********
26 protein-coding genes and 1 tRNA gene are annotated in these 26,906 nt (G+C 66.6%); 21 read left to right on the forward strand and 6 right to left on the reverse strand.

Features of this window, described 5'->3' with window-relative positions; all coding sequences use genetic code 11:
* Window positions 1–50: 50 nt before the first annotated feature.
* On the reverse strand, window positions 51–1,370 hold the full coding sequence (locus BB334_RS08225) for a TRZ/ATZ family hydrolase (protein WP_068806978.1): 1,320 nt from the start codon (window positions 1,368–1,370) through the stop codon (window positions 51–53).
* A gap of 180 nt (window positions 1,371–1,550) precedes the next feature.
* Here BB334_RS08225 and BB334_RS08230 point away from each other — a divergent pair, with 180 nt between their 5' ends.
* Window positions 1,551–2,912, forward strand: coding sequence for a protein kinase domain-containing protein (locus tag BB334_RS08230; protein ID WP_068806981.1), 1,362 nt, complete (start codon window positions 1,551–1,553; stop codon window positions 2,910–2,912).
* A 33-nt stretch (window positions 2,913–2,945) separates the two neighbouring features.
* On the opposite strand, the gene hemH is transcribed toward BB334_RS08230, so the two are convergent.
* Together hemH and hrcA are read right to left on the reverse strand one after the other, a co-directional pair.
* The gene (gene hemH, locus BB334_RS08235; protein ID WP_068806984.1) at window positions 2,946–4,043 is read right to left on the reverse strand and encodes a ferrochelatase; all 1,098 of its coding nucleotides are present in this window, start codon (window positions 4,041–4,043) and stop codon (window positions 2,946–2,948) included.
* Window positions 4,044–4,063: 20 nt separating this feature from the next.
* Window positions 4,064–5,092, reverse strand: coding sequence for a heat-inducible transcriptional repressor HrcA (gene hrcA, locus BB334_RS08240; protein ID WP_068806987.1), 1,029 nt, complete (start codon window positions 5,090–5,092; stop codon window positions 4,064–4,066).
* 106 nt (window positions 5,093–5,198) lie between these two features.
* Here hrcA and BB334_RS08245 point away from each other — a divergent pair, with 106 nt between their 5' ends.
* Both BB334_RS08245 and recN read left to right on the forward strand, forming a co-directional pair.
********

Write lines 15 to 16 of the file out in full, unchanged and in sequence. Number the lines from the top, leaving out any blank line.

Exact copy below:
* Here hrcA and BB334_RS08245 point away from each other — a divergent pair, with 106 nt between their 5' ends.
* Both BB334_RS08245 and recN read left to right on the forward strand, forming a co-directional pair.